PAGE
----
By Lara Gabrielle Fowler
Overall, the 1956 version of The Man Who Knew Too Much is not considered one of Hitchcock’s best endeavors. Of the two versions made (the other was an early success of Hitchcock’s in his home country of England in 1934), the earlier version garners more overall critical praise, and the 1956 version was, sadly, greatly overshadowed by the earlier films that the American public had come to associate with Hitchcock’s unique style. There are, however, two glorious scenes in this movie in which we see the full extent of Hitchcock’s artistic genius. Along with the famous “Que Sera Sera” scene in which Doris Day sings to her hostage kidnapped son held upstairs (I hereby promise you a post on this scene in the near future), the scene we are about to discuss stands not only as an extreme example of the power of music to create suspense, but also as one of the most perfect scenes in the entire Hitchcock pantheon. For 10 minutes, the film skyrockets into a masterwork of suspense and intrigue, and keeps the viewer firmly on the edge of her seat anticipating the murder at the finale of the symphony.
An assassin who has kidnapped the son of Jo and Ben McKenna (Doris Day and Jimmy Stewart) is hired to kill the Prime Minister at the Royal Albert Hall during a performance. This information is unknown to the McKennas, but they are aware that Scotland Yard Inspector Buchanan will be at the Royal Albert Hall for a concert, and they attend to enlist his help in locating their son. There, Jo sees the assassin who threatens to harm her son if she interferes with the plot to murder the Prime Minister. When Jo sees the barrel of his gun as he points it at the Prime Minister, she screams. The bullet misses its target, and the assassin falls to his death trying to escape.
We are first given a preview of the murder plot when the assassin learns how he is to carry it out. He hears the final few bars of the symphony on a record, which include a loud cymbal crash. It is then that he is to fire the shot into the Prime Minister, as the sound of the gunshot will be masked. This is officially where the scene begins. We hear the final bars of the symphony over and over again, enough times so that we the audience know precisely when the murder is to take place. This is the setup to all the suspense that is to happen later, and Hitchcock masterfully starts the recording on a strange and rather eerie note, forcing the audience to remember the jarring tone it has on the ear.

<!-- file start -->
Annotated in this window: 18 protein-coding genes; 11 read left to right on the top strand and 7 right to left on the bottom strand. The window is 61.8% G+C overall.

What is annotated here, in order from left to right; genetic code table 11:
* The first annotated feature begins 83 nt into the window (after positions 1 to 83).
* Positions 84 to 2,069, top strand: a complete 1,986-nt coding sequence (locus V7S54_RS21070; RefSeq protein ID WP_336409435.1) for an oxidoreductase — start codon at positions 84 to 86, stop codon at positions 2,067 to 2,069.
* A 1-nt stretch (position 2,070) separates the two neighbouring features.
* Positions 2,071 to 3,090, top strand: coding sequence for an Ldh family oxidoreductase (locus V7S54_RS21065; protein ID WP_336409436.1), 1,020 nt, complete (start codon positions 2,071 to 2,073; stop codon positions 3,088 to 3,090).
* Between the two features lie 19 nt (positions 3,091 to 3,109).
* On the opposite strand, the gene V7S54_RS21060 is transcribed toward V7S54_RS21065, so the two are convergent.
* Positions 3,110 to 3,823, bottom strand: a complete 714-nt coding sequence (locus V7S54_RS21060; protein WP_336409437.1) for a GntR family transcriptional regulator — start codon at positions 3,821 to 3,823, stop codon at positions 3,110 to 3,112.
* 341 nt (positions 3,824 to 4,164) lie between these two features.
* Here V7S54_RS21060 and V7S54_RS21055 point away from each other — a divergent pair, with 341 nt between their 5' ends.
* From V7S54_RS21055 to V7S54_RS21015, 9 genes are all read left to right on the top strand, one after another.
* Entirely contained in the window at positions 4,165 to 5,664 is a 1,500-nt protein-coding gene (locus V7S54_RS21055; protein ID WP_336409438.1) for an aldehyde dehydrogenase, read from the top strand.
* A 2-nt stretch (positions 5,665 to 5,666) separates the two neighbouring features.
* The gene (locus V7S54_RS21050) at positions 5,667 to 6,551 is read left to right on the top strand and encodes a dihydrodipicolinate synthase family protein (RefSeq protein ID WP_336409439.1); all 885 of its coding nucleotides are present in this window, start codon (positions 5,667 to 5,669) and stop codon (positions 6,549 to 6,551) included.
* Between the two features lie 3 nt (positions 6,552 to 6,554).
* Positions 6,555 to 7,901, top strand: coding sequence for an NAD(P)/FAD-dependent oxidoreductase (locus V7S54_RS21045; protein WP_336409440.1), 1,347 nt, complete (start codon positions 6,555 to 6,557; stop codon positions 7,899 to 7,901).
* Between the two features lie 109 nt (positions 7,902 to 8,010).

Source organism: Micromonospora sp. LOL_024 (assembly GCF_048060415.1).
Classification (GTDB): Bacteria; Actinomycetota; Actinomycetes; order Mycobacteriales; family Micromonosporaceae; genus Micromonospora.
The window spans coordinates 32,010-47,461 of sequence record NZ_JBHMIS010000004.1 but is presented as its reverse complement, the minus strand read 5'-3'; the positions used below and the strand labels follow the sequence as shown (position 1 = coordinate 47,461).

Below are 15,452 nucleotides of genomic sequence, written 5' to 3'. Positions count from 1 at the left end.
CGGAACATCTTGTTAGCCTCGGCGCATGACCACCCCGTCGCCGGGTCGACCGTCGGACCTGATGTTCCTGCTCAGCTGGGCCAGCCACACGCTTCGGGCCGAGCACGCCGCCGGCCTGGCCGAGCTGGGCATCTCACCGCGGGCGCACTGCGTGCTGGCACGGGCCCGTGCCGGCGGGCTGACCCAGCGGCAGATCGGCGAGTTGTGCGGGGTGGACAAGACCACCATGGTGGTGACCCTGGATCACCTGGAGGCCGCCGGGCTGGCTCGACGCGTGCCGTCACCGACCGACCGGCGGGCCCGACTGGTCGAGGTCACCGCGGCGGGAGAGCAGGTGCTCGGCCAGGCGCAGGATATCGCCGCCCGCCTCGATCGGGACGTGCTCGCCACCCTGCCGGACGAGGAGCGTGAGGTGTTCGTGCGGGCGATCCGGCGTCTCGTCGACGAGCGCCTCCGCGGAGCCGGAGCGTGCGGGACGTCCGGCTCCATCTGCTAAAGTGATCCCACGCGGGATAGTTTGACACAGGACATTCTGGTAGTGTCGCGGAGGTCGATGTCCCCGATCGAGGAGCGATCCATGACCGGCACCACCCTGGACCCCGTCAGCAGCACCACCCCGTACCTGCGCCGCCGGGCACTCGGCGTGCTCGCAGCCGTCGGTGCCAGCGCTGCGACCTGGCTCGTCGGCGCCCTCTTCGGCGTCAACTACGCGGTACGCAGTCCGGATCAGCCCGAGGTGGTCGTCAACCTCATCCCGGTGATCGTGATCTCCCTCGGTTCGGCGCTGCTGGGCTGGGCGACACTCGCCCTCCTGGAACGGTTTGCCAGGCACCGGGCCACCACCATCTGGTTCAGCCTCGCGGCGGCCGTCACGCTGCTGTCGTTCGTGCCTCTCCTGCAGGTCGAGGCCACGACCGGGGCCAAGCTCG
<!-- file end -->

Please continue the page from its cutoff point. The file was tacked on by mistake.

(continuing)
At the Royal Albert Hall, the symphony the orchestra plays is a work by Arthur Benjamin, a piece specially commissioned by Hitchcock for his 1934 version of the same film. Leading the orchestra is the legendary Bernard Hermann, composer of the score for The Man Who Knew Too Much and famous for his musical collaborations with Hitchcock on such significant films as North By Northwest, Vertigo, and later and perhaps most significantly, Psycho. This marks his only appearance as an actor.
Aside from the sounds of the symphony, the scene at the Royal Albert Hall is completely silent. The events that unfold are communicated solely through gesticulations and expressions, and in this way the scene is very reminiscent of the days of silent cinema. The symphony serves as the background music that would be played at movie houses during the silent era, while the large movements and exaggerated facial expressions seem to be an ode to Hitchcock’s predecessors in silent cinema. At one point, Ben runs up the stairs in order to alert the inspector of what is happening. As he runs, we see the influence of the original swashbucklers in the adventure movies of the 1920’s, something the thin and gangly Stewart likely never achieved again in his career.